Thursday, August 30, 2012

architecture in print

printed in Journal Design Detail, Vol 1 Sept 2012

Architecture in print.
B S Bhooshan
Writing is a linear arrangement; of words, thoughts, ideas. It presents itself like a procession of signs. But are thoughts linear always? As thoughts are expressed verbally often, logical thinking appears linearly perhaps. Words have to form a sentence in a preordained fashion, ideas are to be formed in paragraphs and they have to be positioned one after another, so on and so forth. We find nonlinear thoughts confusing. If thoughts put to paper in that fashion will be difficult to understand, complex and may be boring too. But still our non verbal minds, I think, often think laterally without a start ing point and a finish;  starting anywhere and meandering and no proper finish.  Architectural thoughts are often in a nonlinear fashion.  Unlike verbal entities like writing and it is also not understood or experienced only cerebrally. Unlike other visual media, architecture is also read, understood and experienced through many senses. However, it seems that architecture cannot be understood these days without verbal support.
Architectural profession is influenced by the idea of writing and similar narratives. So the idea of formal architecture understood or arranged as procession of images, things or objects. Monumental spaces of western classical history always tried to do that. We are also drilled with two dimensional visual ideas like symmetry, balance and harmony etc.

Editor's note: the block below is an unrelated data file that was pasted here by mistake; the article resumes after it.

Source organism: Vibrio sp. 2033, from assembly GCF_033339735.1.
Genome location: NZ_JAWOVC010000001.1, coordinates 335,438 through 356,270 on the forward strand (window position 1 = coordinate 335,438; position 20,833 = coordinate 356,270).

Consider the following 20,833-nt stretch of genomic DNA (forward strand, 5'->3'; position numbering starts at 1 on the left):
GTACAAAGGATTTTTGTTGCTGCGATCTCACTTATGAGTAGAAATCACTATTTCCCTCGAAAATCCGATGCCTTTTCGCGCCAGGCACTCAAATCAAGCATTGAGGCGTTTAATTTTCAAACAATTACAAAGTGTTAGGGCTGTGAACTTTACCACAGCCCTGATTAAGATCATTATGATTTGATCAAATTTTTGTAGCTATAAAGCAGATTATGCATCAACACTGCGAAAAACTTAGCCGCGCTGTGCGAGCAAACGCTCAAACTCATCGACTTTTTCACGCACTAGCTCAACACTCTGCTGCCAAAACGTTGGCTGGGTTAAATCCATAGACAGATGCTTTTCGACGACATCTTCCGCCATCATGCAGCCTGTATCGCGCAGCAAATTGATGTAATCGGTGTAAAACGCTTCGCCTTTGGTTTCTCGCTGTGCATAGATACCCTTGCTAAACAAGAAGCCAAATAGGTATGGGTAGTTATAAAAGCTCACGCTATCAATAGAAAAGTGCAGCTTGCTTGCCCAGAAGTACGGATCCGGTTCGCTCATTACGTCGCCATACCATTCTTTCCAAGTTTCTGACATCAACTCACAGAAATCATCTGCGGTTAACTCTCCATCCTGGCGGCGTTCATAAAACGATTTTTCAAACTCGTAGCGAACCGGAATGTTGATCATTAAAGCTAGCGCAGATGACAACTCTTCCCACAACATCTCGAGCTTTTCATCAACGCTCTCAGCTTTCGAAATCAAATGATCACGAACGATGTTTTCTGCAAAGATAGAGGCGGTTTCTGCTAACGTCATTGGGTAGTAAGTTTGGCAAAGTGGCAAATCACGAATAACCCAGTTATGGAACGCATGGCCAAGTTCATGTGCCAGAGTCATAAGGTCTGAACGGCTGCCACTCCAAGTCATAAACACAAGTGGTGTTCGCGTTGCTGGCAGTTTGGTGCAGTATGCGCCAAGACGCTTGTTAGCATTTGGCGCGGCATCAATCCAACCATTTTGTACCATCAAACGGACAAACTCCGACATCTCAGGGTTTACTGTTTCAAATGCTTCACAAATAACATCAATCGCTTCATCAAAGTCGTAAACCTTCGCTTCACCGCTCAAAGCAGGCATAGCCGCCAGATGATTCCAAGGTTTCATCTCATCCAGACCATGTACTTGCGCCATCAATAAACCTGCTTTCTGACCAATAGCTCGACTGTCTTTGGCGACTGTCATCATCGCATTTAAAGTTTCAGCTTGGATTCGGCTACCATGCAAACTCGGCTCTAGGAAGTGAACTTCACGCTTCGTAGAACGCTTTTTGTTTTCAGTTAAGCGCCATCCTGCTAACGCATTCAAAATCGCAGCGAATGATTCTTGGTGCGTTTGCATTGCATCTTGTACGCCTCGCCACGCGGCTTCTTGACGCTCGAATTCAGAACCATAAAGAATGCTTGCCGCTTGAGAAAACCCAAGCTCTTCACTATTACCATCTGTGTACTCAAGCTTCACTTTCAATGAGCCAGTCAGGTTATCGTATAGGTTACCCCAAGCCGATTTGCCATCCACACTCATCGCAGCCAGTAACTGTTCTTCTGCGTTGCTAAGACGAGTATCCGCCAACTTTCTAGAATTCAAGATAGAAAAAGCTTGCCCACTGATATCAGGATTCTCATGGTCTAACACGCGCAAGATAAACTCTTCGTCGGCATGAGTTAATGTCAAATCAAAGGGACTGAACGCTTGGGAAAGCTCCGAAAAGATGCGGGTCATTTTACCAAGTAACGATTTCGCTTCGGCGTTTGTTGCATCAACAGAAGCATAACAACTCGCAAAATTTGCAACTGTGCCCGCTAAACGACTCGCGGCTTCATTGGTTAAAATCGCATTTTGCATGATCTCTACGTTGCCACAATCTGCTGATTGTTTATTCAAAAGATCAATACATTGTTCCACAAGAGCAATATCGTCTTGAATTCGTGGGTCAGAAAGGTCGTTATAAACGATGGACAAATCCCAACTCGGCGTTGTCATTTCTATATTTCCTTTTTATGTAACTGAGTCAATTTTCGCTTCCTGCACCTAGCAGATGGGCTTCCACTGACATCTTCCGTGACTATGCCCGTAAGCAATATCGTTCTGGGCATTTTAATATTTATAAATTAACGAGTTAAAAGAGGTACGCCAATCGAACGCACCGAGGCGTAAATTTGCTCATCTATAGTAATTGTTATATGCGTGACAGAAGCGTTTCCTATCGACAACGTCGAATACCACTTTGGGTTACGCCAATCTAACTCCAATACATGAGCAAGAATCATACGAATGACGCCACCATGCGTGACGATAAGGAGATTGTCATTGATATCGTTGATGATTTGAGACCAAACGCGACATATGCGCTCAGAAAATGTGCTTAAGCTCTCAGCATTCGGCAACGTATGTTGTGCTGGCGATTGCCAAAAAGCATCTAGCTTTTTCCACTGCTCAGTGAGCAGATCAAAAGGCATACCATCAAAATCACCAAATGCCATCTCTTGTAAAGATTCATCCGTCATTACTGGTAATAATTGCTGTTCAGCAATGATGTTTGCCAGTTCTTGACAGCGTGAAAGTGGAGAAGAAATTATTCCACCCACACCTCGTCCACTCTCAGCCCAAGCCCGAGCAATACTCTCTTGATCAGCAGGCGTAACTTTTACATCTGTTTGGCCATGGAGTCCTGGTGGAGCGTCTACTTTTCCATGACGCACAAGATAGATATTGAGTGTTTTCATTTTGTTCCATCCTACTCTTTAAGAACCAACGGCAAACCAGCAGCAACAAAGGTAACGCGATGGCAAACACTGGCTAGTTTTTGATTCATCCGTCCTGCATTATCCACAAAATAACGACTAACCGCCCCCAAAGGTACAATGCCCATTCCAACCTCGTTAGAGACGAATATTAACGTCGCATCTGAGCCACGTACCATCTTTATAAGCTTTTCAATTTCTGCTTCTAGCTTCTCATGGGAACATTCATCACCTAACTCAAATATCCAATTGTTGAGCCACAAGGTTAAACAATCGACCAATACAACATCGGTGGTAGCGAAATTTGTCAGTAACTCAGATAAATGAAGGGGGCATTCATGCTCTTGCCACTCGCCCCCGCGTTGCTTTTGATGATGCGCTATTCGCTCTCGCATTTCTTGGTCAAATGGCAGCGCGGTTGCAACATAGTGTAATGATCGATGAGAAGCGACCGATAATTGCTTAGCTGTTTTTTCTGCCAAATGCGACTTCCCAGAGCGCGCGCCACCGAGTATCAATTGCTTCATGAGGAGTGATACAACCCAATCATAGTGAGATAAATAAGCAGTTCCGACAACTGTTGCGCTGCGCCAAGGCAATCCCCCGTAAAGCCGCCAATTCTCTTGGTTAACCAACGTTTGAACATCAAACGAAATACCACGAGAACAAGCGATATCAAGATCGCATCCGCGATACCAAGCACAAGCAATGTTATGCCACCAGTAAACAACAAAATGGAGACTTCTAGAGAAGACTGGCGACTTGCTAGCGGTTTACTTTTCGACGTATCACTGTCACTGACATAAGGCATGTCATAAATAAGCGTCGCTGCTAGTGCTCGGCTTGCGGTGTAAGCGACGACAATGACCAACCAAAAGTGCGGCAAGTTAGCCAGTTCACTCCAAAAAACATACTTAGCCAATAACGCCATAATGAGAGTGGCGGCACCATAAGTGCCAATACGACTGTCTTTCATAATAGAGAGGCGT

Historically architecture of a culture is located in a place. It constitutes the place. To the extent that time is linear, events and ideas in one time influencing the next; but space has no time and layers of time can be found superimposed in the same space. French philosopher Michel Fucault called it heterochronia, citing cemetery as a classic example at that(!). However, buildings and places can be understood and read as multiple narratives with unfocused following of the eye backward and forward and laterally. In many places, one can start and stop from different entry and exit points. In addition , built environment meet us through the haptic (touch related) and acoustic and olfactory as well as kinaesthetic senses too.
In spite of many theories and methods to channelize design thoughts, conscious design most often is nonlinear; and is abstract and multi tasking too.  The architectural theory culls and scavenges from many disciplines, forms ideas about physical space and stops there, leaving the actual method of design to a nebulous process, to the individual designer to find out.  Even the simplest and mechanised form- search  is truly cloudy. The process looks apparent only after the design is arrived at.  This despite claims of parametricism. After all built environment is ‘touchy-feely thing’.  The end result, the built space is not always cerebral, but experiential. And experience is multisensory.  More so in the not-so-self- conscious cultural production of architecture and places.